Fire tornado drills ga decal bright from the start
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Child Care Learning Centers: 591-1-1-.21(3)/Group Day Care Homes: 290-2-1-.11(1)(g) - The center/Group Day Care Home shall conduct drills for fire, tornado and other emergency situations. The fire drills will be conducted monthly and tornado and other emergency situation drills will be conducted every six months. The center/Group Day Care Home shall maintain documentation of the dates and times of these drills for two years.
Family Day Care Homes: 290-2-3-.11(2)(c) - The home shall practice fire drill procedures with children at least monthly. Such drills shall be documented and maintained on file for one year. 290-2-3-.08(8) - Documentation of monthly fire drills required by rule .11(2)(c) shall be maintained in the home.
Rule Type: Non-Core Rule
Intent of the Rule
To intentionally protect the health and safety of children and staff in case of an emergency. To increase children's and staff's preparedness when an emergency occurs. Documentation of drills ensures that all children have been accounted for and are out of harm's way.
Emergency drills are necessary to prepare children and staff about how to respond appropriately to numerous potential emergencies. Routine practice of emergency drills fosters a calm, competent response to an emergency when it occurs. A child who is coached properly ahead of time will have a better chance to be safe. Documentation ensures that all children are accounted for, that emergency plans are conducted appropriately, and drills are carried out in a timely manner.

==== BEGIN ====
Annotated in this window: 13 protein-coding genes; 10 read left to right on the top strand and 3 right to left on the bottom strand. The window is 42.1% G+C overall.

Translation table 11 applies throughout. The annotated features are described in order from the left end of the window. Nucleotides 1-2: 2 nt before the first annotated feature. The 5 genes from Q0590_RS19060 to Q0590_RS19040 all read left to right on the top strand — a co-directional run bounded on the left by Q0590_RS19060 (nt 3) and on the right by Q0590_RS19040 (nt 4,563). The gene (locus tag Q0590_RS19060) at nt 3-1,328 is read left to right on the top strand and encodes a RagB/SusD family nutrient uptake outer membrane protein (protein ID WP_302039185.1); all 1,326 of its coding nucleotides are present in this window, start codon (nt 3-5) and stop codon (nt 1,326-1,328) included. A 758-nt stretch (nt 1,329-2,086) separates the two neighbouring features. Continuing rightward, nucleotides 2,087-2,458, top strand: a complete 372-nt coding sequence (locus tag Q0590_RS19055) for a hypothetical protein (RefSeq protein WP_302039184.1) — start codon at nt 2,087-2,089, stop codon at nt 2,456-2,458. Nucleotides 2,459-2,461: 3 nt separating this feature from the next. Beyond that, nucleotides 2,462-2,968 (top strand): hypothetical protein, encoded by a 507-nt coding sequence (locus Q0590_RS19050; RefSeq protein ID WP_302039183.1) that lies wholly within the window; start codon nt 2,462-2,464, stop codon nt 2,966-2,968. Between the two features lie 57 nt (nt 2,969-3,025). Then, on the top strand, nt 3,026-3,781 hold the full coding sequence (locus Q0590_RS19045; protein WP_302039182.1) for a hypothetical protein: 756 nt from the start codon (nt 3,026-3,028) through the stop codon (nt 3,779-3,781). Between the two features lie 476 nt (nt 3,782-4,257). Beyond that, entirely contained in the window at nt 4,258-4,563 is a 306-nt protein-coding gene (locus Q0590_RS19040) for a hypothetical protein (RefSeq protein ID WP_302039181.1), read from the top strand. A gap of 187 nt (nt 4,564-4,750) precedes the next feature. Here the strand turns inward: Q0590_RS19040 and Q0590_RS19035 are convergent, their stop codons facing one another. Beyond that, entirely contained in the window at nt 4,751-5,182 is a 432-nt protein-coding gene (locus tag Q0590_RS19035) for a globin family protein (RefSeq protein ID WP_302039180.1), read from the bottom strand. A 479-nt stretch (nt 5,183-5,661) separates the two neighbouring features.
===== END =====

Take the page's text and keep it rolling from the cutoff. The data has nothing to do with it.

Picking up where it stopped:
Child care programs must conduct fire drills monthly. o Recommendation: All children should be evacuated to a safe location outside of the facility within two minutes or less of an emergency alarm. o Note: To lessen children's fears, child care programs should practice the escape plans with the smoke alarm activated so all children will be familiar with the sound. o TIP: Consider having the child care program's fire evacuation procedure reviewed and approved by a fire official to ensure the evacuation routes and meeting place(s) are the best way to safely evacuate children from the building.
Child Care Learning Centers and Group Day Care Homes must conduct tornado drills every six months. o Note: While this is not a requirement for Family Day Care Homes, it is best practice to follow this procedure to ensure children's safety in the event of a tornado. o Organizational TIP: Hallways or rooms used for shelter should be free from clutter and, when possible, free from windows. o Recommendation: Consider using a different sounding alarm, such as a whistle, for a tornado drill versus a fire drill so that children and staff are not confused about which emergency drill is taking place. Practice the drill using the type of alarm that would be used during an actual tornado emergency.